Posts Tagged ‘Southern Highway Belize’


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“Nim Li Punit”  I had to say it a few times to get the pronunciation right. But getting right to these spectacular Mayan ruins wasn’t much of a problem. After a quick drive from Placencia down the Southern Highway, we finally saw the sign to take a right up a long steep unpaved hill. Stopping to make sure the Land Rover was locked in 4×4 low before climbing the hill to get to the site, we admired the beauty of the all the thatched roofed homes we passed. Southern Belize is truly Mayan country. Additionally tourism is new to this region, and you will be seeing sites and experiencing nature and cultures as few have.

Although the drive is less than a mile after turning off the highway, driving up to the entrance of the site is quite steep. However, the view from the top is quite rewarding, with a clear view of the Caribbean to the east and the Mayan mountains in the backdrop of the ruins.

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Not as impressive as Lubaantun, Altun Ha, or Xunantunich, Nim Li Punit still holds it’s own and is totally worth checking out. It will make a great side trip if you’re making your way to Punta Gorda, or any other points south in the Toledo district. We love Southern Belize as it is virtually under developed and untouched. There are seven major parks and reserves in the Toledo district, and all are protected and pristine. Rainforests, estuarine environments, and protected forest abound with incredible biodiversity. There are a variety of caves, sinkholes and waterfalls  that are scattered beneath the forest canopy throughout the district as well.

Nim Li Punit was discovered in 1976. It’s not a very large site and can be fully explored in about an hour. Many Mayan archaeological sites are unexcavated and largely undiscovered in southern Belize. Nim Li Punit and Lubaantun are the only Mayan sites in Toledo that have tourist facilities.  We enjoyed exploring the site and were the only ones there when we arrived. The tranquility, the wildlife, the location, it’s easy to reset your mind to imagine a when the site was in its heyday. Make plans to visit, you’ll be glad you did.You can get more detailed information here:   http://southernbelize.com/nimli.html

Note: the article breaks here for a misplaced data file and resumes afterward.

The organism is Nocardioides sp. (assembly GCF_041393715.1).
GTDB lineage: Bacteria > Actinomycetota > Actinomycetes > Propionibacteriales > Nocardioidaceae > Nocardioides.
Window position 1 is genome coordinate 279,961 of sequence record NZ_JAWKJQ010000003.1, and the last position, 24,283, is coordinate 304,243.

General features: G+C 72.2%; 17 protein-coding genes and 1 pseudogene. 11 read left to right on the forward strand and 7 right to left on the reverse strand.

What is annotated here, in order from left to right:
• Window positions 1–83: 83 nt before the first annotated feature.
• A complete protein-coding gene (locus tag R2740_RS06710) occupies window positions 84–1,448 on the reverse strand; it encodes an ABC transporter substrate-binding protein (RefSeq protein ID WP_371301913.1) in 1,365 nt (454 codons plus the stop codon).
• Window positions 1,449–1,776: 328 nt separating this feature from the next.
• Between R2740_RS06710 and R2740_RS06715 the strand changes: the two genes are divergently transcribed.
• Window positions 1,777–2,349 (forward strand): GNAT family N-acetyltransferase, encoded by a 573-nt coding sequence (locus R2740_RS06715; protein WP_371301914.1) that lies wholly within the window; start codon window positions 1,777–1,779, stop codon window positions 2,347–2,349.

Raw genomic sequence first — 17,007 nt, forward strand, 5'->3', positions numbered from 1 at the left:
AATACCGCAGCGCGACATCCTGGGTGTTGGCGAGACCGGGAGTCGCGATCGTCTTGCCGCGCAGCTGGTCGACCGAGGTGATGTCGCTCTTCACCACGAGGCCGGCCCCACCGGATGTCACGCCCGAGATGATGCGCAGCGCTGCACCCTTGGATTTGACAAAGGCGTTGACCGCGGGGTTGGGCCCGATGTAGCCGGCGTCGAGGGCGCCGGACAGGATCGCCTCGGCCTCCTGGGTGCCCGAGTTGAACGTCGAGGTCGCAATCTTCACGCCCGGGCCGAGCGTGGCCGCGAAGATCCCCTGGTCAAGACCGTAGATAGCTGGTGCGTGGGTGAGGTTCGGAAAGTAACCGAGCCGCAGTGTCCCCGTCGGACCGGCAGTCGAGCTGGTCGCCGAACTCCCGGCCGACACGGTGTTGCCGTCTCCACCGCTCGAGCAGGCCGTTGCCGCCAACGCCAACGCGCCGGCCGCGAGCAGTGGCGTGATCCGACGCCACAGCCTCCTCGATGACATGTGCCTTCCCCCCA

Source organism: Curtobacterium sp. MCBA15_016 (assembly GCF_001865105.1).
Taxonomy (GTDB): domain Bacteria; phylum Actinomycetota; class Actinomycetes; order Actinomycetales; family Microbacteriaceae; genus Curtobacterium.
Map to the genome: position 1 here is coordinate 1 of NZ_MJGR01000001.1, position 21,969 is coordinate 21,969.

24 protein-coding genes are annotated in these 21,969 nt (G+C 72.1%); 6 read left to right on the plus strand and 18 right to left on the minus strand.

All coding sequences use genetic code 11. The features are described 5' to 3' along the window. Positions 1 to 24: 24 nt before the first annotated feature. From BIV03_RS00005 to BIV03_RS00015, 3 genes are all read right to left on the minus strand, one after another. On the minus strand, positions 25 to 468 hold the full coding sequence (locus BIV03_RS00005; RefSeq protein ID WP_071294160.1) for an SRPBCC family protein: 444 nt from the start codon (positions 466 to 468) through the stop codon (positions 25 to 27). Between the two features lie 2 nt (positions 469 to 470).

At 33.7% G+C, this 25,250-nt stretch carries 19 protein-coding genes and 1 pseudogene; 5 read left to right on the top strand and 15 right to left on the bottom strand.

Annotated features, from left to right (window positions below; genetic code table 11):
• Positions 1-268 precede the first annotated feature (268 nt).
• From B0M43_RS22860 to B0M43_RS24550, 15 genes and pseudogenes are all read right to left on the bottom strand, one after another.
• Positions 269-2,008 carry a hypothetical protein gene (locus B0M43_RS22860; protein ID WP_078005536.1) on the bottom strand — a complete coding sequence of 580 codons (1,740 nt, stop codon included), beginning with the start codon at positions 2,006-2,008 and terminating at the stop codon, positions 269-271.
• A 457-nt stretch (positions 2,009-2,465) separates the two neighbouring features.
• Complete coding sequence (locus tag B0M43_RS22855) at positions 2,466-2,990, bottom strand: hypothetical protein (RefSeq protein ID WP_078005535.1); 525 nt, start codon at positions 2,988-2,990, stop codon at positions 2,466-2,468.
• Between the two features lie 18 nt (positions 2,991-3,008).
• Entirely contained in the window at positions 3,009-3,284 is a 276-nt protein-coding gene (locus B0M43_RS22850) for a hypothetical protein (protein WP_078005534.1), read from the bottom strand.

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Well actually there is no route 66 in Southern Belize, but we thought the title was catchy. See, we decided to explore southern Belize today. We were headed to a town called Punta Gorda or PG. The trip started out a little rainy, but by the time we reached PG, the sun was beaming. Our first stop as we entered the little sea side town was a local bakery where we enjoyed muffins and breakfast sandwiches. We got directions to the local farmers market in town. This is where the local Belizean, and Guatemalans sold their fruits, vegetables, and wares. We picked up some amazing fruits and vegetables and observed the locals conducting business. This is a great little town! An absolute must see if you are ever in the area.

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We loaded back Into the butane powered Land Rover and headed for the chocolate farm in San Felipe. As we wound down the pot hole stricken dirt road, we couldn’t help but marvel at the beauty of the surrounding area. Vine covered signs pointed us in the right direction.
We pulled into the grass parking lot of the building and sign welcoming us to IXcacao.

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We feel anything with “cao” in the name is worth checking out. Juan met us and welcomed us to his family owned chocolate farm . He said lunch was almost ready. We were to have chocolate flavored chicken! That was a first for us. Juan introduced his wife who was preparing the meal as he showed us around.
Before we knew it, we were sitting at a table smelling the aroma of the gourmet meal being prepared. We were served 100% cacao in a hot chocolate style drink. It is the way many generations of this Mayan family drank the sweet nectar. Next we were served pure cacao chocolate candies, all before our meal! That’s what I call an appetizer! Then came the main meal. The chicken was some of the most tasty chicken, I had ever eaten. There was yellow ginger rice, pumpkin, tomatoes, cucumbers, and collard greens! A real feast, all organically grown right on their family farm. It was great! Next we were shown how the cacao beans were shelled and ground by hand, just like it had been done for generations. The grinding stones were handed down through the generations and had been at least 4 generations before Juan and his family received the very ones we used today. It was a great experience and a deal at $20 for the tour and meal. A chocolate festival is scheduled for May 2014. We will definitely be back!

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